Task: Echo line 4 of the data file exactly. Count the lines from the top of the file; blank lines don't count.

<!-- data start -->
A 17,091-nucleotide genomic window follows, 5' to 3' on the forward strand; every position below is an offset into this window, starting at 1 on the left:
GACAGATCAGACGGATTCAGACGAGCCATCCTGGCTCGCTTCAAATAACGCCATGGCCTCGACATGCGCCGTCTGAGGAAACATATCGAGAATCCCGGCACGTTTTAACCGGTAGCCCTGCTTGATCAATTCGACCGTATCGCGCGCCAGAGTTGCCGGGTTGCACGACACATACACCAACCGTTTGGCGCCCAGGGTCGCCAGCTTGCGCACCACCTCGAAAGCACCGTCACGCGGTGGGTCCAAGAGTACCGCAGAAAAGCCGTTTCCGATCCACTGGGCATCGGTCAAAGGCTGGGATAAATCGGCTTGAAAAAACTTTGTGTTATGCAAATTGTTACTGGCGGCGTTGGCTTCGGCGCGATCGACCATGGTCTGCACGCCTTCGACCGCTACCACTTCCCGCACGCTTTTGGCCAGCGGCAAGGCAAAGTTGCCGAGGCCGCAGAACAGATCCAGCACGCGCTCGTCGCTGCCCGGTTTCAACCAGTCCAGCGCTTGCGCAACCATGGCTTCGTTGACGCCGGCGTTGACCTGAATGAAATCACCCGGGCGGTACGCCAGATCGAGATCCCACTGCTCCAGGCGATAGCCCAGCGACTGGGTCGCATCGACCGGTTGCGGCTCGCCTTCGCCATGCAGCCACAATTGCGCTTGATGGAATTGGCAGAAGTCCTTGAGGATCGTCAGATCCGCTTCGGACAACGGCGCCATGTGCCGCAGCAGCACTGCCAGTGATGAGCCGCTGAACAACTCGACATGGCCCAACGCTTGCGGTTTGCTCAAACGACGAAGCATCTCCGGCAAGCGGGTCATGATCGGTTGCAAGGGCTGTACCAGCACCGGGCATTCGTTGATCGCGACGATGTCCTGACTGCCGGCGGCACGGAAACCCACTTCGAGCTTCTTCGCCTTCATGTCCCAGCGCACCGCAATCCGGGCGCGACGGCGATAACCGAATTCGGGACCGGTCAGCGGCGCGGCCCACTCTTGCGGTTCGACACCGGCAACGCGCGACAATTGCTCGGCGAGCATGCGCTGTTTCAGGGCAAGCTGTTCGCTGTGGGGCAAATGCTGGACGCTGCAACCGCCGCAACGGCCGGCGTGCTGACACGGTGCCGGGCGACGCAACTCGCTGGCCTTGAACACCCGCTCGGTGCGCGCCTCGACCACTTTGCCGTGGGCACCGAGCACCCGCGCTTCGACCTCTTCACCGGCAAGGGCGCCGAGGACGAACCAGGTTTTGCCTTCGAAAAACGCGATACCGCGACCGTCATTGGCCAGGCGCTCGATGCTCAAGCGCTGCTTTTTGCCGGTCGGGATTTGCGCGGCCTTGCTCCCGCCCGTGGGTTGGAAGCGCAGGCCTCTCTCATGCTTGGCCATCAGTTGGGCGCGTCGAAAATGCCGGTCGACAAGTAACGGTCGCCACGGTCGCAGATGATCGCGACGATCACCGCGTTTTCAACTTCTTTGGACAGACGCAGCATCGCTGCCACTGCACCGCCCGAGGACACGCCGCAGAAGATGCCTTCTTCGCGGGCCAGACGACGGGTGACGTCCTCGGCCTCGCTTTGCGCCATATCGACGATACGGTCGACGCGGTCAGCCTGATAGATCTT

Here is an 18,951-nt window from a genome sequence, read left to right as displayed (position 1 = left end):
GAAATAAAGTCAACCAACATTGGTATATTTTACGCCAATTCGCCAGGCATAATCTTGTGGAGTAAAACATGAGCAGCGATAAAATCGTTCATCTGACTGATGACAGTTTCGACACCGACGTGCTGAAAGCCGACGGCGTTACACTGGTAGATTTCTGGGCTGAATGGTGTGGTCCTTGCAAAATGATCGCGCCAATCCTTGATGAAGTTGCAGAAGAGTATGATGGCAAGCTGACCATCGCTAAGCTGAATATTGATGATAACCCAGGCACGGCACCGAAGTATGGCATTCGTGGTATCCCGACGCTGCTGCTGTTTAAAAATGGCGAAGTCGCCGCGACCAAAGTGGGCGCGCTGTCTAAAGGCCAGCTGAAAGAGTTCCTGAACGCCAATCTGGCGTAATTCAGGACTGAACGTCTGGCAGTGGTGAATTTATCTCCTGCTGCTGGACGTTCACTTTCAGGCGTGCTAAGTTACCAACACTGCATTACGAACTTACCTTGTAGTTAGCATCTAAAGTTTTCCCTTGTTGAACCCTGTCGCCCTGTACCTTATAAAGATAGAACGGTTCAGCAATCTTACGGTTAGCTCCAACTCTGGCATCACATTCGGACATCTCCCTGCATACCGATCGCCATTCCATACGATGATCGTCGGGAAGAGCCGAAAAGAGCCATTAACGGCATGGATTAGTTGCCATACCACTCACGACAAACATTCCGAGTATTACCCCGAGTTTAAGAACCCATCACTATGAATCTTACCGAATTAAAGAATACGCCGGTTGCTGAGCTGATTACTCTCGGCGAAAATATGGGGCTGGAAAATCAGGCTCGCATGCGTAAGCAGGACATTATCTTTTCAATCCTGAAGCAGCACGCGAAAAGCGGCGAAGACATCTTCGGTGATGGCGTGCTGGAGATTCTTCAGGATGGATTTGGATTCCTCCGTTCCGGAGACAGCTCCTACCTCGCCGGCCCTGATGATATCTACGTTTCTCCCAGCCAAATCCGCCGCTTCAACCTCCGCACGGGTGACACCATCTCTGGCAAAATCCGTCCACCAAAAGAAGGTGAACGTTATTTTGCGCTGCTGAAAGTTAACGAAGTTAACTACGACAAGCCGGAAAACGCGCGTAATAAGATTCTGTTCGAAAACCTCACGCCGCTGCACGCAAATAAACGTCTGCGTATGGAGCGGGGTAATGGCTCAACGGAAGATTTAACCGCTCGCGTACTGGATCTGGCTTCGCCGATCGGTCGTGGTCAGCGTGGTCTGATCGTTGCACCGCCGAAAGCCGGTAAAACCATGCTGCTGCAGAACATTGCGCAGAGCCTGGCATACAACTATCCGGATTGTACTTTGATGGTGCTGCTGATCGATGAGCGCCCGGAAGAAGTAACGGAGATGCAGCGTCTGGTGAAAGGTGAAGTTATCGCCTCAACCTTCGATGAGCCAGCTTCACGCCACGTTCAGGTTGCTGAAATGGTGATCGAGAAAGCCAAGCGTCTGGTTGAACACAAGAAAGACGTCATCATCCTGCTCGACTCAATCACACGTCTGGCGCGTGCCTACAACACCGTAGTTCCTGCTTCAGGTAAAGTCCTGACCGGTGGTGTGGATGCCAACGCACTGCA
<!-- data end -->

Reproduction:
GAAATAAAGTCAACCAACATTGGTATATTTTACGCCAATTCGCCAGGCATAATCTTGTGGAGTAAAACATGAGCAGCGATAAAATCGTTCATCTGACTGATGACAGTTTCGACACCGACGTGCTGAAAGCCGACGGCGTTACACTGGTAGATTTCTGGGCTGAATGGTGTGGTCCTTGCAAAATGATCGCGCCAATCCTTGATGAAGTTGCAGAAGAGTATGATGGCAAGCTGACCATCGCTAAGCTGAATATTGATGATAACCCAGGCACGGCACCGAAGTATGGCATTCGTGGTATCCCGACGCTGCTGCTGTTTAAAAATGGCGAAGTCGCCGCGACCAAAGTGGGCGCGCTGTCTAAAGGCCAGCTGAAAGAGTTCCTGAACGCCAATCTGGCGTAATTCAGGACTGAACGTCTGGCAGTGGTGAATTTATCTCCTGCTGCTGGACGTTCACTTTCAGGCGTGCTAAGTTACCAACACTGCATTACGAACTTACCTTGTAGTTAGCATCTAAAGTTTTCCCTTGTTGAACCCTGTCGCCCTGTACCTTATAAAGATAGAACGGTTCAGCAATCTTACGGTTAGCTCCAACTCTGGCATCACATTCGGACATCTCCCTGCATACCGATCGCCATTCCATACGATGATCGTCGGGAAGAGCCGAAAAGAGCCATTAACGGCATGGATTAGTTGCCATACCACTCACGACAAACATTCCGAGTATTACCCCGAGTTTAAGAACCCATCACTATGAATCTTACCGAATTAAAGAATACGCCGGTTGCTGAGCTGATTACTCTCGGCGAAAATATGGGGCTGGAAAATCAGGCTCGCATGCGTAAGCAGGACATTATCTTTTCAATCCTGAAGCAGCACGCGAAAAGCGGCGAAGACATCTTCGGTGATGGCGTGCTGGAGATTCTTCAGGATGGATTTGGATTCCTCCGTTCCGGAGACAGCTCCTACCTCGCCGGCCCTGATGATATCTACGTTTCTCCCAGCCAAATCCGCCGCTTCAACCTCCGCACGGGTGACACCATCTCTGGCAAAATCCGTCCACCAAAAGAAGGTGAACGTTATTTTGCGCTGCTGAAAGTTAACGAAGTTAACTACGACAAGCCGGAAAACGCGCGTAATAAGATTCTGTTCGAAAACCTCACGCCGCTGCACGCAAATAAACGTCTGCGTATGGAGCGGGGTAATGGCTCAACGGAAGATTTAACCGCTCGCGTACTGGATCTGGCTTCGCCGATCGGTCGTGGTCAGCGTGGTCTGATCGTTGCACCGCCGAAAGCCGGTAAAACCATGCTGCTGCAGAACATTGCGCAGAGCCTGGCATACAACTATCCGGATTGTACTTTGATGGTGCTGCTGATCGATGAGCGCCCGGAAGAAGTAACGGAGATGCAGCGTCTGGTGAAAGGTGAAGTTATCGCCTCAACCTTCGATGAGCCAGCTTCACGCCACGTTCAGGTTGCTGAAATGGTGATCGAGAAAGCCAAGCGTCTGGTTGAACACAAGAAAGACGTCATCATCCTGCTCGACTCAATCACACGTCTGGCGCGTGCCTACAACACCGTAGTTCCTGCTTCAGGTAAAGTCCTGACCGGTGGTGTGGATGCCAACGCACTGCA